Music streaming revenues fell two percent in 2020’s second quarter, but nevertheless experienced a double-digit boost from the same period in 2019.
The latest data tranche shows a modest quarter-to-quarter decline, but fairly healthy year-over-year gains. Per Counterpoint – which previously forecasted major music subscription increases – Q2 2020’s music streaming revenues totaled $6.7 billion. The figure marks a two percent quarterly falloff (the first-ever QoQ dip, according to the study), but still represents a 13 percent year-over-year hike in streaming platforms’ overall earnings. This slowdown is attributed to streaming’s heightened competition and coronavirus-fueled advertising decrease.
Paid subscriptions, for their part, jumped 29 percent from Q2 2019 levels, compared to a 35 percent year-over-year improvement between Q1 2019 and Q1 2020. Spotify and its 170 million paid subscribers led the streaming-service pack by market share, boasting 34 percent of all subscriptions. Apple Music – which some analysts believe is converting paid users 2.5 times faster than Spotify – followed with 21 percent, to Amazon Music’s 15 percent, Tencent Music’s 12 percent, and YouTube Music’s five percent, the study reiterated.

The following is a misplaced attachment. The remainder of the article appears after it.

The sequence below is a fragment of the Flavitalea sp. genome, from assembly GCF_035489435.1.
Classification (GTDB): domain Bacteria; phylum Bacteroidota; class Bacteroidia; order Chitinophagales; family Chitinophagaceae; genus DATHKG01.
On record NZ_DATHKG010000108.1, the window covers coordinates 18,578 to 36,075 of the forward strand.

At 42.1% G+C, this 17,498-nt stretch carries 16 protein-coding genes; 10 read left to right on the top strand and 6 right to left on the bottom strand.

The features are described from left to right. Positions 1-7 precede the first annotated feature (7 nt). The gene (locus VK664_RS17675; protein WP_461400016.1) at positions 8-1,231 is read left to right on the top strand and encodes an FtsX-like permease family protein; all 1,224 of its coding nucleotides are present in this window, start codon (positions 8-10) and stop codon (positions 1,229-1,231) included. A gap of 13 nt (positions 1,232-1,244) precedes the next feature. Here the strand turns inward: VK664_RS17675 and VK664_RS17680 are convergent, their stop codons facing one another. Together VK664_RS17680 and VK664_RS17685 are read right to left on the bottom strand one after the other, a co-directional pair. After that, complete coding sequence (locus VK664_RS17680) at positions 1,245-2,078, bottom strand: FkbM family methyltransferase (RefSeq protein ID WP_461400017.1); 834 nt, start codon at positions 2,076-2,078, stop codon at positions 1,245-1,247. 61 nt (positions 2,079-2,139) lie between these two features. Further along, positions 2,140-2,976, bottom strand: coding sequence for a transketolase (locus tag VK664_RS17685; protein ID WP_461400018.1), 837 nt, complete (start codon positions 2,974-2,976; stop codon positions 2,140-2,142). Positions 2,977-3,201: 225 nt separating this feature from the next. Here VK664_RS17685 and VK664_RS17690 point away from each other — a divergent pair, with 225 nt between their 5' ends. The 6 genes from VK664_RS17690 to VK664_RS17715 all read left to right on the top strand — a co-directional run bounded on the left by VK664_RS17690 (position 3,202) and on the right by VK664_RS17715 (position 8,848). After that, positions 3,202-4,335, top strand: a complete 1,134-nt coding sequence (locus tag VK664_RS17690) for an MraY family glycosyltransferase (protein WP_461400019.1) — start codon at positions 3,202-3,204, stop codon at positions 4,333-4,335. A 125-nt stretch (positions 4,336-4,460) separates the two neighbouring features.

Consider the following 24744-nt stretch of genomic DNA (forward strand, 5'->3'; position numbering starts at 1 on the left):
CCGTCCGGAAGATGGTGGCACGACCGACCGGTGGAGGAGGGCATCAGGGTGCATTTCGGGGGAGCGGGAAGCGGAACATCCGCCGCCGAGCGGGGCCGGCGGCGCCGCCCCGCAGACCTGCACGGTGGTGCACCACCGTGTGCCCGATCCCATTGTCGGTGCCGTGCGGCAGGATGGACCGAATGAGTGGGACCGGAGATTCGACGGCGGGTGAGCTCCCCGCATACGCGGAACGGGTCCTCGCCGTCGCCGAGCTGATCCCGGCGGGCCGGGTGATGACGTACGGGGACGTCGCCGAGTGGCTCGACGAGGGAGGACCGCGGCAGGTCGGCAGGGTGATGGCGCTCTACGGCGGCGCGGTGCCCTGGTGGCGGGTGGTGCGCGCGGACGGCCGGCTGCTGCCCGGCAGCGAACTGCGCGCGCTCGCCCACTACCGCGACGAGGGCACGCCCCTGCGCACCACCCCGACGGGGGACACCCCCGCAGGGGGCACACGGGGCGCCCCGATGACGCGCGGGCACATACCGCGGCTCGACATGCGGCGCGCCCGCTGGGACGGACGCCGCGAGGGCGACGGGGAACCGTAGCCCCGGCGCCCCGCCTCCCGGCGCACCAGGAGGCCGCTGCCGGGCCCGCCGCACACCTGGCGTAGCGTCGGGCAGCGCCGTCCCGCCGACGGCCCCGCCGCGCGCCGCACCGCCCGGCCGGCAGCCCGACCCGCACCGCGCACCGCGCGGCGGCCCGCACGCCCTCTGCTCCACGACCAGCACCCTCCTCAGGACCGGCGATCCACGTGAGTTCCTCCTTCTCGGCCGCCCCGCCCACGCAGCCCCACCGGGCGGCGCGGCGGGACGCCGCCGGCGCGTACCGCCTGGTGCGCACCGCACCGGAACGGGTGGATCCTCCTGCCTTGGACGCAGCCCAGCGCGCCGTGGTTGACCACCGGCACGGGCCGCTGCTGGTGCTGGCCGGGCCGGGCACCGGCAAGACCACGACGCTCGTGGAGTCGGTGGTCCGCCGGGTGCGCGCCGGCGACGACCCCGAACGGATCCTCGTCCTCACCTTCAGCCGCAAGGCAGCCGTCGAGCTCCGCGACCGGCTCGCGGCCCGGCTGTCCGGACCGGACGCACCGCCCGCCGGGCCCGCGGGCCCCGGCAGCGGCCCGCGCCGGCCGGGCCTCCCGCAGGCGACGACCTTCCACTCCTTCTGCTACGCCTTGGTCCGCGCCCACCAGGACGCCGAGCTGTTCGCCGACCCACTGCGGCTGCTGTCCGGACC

It bears mentioning, however, that Tencent Music consists of three main streaming services and a karaoke application.
Lastly, the report specified that streaming’s overall growth is “slowly coming back on track” from the disruption ushered in by COVID-19, with the firm predicting that the expansion will reach pre-coronavirus levels by this year’s fourth quarter.
Though many professionals anticipated that the pandemic would bring with it a noteworthy downturn in music streaming revenues, these latest findings reflect the space’s relatively positive performance to this point in 2020. France’s music streaming revenues grew considerably in Q2 2020 (when little else did), with Germany reporting similar upward trends in streaming. In North America, droves of stateside and Canadian fans also embraced streaming in 2020’s first half.
Platform-wise, Spotify missed its Q2 2020 earnings mark (mainly due to softer advertising) but enjoyed a year-over-year premium-subscribership hike of 27 percent. Part of this continued rise may well have resulted from the service’s global expansion, for Spotify debuted in Russia and 12 other European nations (with a combined population of almost 250 million) in July. Additionally, Apple Music has made strides on this front, expanding into 52 additional countries (upping its availability to 167 states) in April.
In the long term, it’ll be worth monitoring music streaming’s impact on recorded music income. Despite recent years’ exponential growth in both subscribers and music streaming revenues, 2019’s U.S. recorded music earnings were still down 50 percent from 1999.